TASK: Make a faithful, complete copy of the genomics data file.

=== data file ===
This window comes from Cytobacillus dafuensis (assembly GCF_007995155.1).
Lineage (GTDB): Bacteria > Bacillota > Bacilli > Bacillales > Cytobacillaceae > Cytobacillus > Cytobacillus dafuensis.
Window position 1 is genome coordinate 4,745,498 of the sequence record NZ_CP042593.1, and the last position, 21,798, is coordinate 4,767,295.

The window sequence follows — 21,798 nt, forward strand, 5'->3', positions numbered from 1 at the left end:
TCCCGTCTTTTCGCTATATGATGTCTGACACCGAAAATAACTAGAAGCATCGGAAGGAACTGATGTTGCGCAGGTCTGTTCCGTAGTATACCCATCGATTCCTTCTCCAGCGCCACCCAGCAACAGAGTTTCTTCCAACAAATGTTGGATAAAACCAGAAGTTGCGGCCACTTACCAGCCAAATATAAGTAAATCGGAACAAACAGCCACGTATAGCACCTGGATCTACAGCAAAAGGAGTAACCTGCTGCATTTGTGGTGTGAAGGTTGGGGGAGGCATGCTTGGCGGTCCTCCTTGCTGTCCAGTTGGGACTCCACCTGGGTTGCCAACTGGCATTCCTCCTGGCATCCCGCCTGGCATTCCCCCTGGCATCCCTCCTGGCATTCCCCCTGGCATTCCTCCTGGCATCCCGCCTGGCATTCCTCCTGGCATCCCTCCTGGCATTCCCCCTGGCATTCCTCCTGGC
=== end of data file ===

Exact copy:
This window comes from Cytobacillus dafuensis (assembly GCF_007995155.1).
Lineage (GTDB): Bacteria > Bacillota > Bacilli > Bacillales > Cytobacillaceae > Cytobacillus > Cytobacillus dafuensis.
Window position 1 is genome coordinate 4,745,498 of the sequence record NZ_CP042593.1, and the last position, 21,798, is coordinate 4,767,295.

The window sequence follows — 21,798 nt, forward strand, 5'->3', positions numbered from 1 at the left end:
TCCCGTCTTTTCGCTATATGATGTCTGACACCGAAAATAACTAGAAGCATCGGAAGGAACTGATGTTGCGCAGGTCTGTTCCGTAGTATACCCATCGATTCCTTCTCCAGCGCCACCCAGCAACAGAGTTTCTTCCAACAAATGTTGGATAAAACCAGAAGTTGCGGCCACTTACCAGCCAAATATAAGTAAATCGGAACAAACAGCCACGTATAGCACCTGGATCTACAGCAAAAGGAGTAACCTGCTGCATTTGTGGTGTGAAGGTTGGGGGAGGCATGCTTGGCGGTCCTCCTTGCTGTCCAGTTGGGACTCCACCTGGGTTGCCAACTGGCATTCCTCCTGGCATCCCGCCTGGCATTCCCCCTGGCATCCCTCCTGGCATTCCCCCTGGCATTCCTCCTGGCATCCCGCCTGGCATTCCTCCTGGCATCCCTCCTGGCATTCCCCCTGGCATTCCTCCTGGC